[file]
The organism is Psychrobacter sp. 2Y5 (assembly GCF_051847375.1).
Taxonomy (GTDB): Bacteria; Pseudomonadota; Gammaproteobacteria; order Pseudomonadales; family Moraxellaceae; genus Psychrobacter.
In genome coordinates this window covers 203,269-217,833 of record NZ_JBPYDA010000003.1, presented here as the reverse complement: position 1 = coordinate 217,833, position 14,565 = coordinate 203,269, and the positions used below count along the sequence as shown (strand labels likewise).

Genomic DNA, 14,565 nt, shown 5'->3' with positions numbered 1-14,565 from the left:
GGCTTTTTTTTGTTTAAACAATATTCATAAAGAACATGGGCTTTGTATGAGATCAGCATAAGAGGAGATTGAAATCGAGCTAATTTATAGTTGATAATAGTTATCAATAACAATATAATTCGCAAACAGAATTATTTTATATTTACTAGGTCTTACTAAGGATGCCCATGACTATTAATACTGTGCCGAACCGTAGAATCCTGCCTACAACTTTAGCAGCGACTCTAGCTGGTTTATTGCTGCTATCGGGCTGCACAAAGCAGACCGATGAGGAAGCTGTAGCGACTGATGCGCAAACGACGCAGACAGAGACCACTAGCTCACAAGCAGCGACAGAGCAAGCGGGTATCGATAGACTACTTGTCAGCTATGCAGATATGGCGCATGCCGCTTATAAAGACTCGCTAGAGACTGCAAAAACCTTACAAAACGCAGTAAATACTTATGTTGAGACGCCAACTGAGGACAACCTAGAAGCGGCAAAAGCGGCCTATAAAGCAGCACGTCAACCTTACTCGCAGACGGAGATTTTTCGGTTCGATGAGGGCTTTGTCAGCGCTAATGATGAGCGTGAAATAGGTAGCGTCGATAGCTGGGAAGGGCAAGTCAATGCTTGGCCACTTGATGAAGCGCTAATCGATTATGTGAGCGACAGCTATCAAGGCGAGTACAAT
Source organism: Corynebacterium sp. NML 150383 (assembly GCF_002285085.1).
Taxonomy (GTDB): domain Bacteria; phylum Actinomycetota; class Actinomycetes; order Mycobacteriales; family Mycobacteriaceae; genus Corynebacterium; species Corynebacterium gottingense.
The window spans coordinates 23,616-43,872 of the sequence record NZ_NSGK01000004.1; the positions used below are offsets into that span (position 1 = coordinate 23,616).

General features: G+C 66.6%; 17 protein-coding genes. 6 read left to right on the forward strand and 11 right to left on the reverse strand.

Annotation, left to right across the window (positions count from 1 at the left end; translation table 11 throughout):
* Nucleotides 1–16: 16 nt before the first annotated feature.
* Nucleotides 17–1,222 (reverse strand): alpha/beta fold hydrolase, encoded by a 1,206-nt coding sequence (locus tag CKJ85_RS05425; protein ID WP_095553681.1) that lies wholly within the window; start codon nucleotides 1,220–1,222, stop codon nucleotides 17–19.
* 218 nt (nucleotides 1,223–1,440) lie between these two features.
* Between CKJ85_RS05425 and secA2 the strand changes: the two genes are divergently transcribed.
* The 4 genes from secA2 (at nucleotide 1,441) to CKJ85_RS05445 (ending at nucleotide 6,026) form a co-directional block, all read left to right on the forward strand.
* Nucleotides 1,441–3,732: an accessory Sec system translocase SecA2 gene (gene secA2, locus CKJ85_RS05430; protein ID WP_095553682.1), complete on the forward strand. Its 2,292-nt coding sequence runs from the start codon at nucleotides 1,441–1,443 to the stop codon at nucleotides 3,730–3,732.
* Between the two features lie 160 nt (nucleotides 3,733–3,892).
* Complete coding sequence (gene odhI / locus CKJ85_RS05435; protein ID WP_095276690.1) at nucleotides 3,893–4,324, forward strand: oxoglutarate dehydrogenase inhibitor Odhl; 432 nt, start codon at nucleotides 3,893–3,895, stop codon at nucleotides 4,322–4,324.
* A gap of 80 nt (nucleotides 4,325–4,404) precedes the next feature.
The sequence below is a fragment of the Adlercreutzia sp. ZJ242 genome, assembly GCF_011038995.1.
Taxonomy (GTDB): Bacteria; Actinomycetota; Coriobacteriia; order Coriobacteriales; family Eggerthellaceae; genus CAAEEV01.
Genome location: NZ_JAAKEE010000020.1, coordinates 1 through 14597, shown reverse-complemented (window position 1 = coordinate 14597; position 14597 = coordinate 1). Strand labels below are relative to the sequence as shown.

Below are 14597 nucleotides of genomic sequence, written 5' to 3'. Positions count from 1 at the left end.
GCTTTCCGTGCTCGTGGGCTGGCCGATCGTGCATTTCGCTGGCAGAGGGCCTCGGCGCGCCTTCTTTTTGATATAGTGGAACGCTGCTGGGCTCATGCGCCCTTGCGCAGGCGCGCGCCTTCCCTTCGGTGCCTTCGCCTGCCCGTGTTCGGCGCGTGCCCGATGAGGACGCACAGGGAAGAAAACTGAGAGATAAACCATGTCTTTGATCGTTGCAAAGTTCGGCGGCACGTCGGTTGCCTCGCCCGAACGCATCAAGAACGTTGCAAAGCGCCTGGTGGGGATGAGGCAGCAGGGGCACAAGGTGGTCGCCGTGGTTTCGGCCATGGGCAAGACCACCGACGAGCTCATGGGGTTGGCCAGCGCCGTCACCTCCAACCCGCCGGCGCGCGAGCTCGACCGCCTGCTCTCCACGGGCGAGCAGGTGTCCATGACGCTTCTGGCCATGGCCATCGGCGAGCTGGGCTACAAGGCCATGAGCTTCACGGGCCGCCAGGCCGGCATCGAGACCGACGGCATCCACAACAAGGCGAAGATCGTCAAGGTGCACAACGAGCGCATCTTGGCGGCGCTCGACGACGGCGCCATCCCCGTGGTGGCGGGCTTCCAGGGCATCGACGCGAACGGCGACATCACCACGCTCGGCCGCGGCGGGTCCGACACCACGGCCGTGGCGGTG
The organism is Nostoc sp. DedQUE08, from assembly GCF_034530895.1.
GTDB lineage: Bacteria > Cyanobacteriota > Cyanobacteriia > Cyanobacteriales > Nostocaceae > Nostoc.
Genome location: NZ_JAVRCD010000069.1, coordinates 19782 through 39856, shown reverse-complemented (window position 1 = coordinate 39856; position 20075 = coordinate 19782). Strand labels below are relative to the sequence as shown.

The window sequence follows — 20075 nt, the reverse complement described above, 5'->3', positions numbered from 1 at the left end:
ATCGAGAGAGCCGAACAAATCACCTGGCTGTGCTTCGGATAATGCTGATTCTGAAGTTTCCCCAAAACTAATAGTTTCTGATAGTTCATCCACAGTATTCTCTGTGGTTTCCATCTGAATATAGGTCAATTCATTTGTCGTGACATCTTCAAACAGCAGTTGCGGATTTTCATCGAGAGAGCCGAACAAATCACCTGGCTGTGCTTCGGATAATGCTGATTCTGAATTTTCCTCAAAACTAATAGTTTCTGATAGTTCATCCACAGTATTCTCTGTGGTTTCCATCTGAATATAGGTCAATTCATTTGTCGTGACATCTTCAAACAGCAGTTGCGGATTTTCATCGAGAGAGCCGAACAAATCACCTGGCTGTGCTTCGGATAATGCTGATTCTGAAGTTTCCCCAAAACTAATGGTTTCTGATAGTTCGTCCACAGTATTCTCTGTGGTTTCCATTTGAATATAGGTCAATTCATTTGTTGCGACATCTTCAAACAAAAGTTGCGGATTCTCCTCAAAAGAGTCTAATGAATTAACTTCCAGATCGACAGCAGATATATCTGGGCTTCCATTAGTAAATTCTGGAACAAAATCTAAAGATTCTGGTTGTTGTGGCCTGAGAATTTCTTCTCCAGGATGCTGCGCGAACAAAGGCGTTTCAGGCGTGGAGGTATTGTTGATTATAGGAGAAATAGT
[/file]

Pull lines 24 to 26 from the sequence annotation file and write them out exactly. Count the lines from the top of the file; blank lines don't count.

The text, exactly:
GCTTTCCGTGCTCGTGGGCTGGCCGATCGTGCATTTCGCTGGCAGAGGGCCTCGGCGCGCCTTCTTTTTGATATAGTGGAACGCTGCTGGGCTCATGCGCCCTTGCGCAGGCGCGCGCCTTCCCTTCGGTGCCTTCGCCTGCCCGTGTTCGGCGCGTGCCCGATGAGGACGCACAGGGAAGAAAACTGAGAGATAAACCATGTCTTTGATCGTTGCAAAGTTCGGCGGCACGTCGGTTGCCTCGCCCGAACGCATCAAGAACGTTGCAAAGCGCCTGGTGGGGATGAGGCAGCAGGGGCACAAGGTGGTCGCCGTGGTTTCGGCCATGGGCAAGACCACCGACGAGCTCATGGGGTTGGCCAGCGCCGTCACCTCCAACCCGCCGGCGCGCGAGCTCGACCGCCTGCTCTCCACGGGCGAGCAGGTGTCCATGACGCTTCTGGCCATGGCCATCGGCGAGCTGGGCTACAAGGCCATGAGCTTCACGGGCCGCCAGGCCGGCATCGAGACCGACGGCATCCACAACAAGGCGAAGATCGTCAAGGTGCACAACGAGCGCATCTTGGCGGCGCTCGACGACGGCGCCATCCCCGTGGTGGCGGGCTTCCAGGGCATCGACGCGAACGGCGACATCACCACGCTCGGCCGCGGCGGGTCCGACACCACGGCCGTGGCGGTG
The organism is Nostoc sp. DedQUE08, from assembly GCF_034530895.1.
GTDB lineage: Bacteria > Cyanobacteriota > Cyanobacteriia > Cyanobacteriales > Nostocaceae > Nostoc.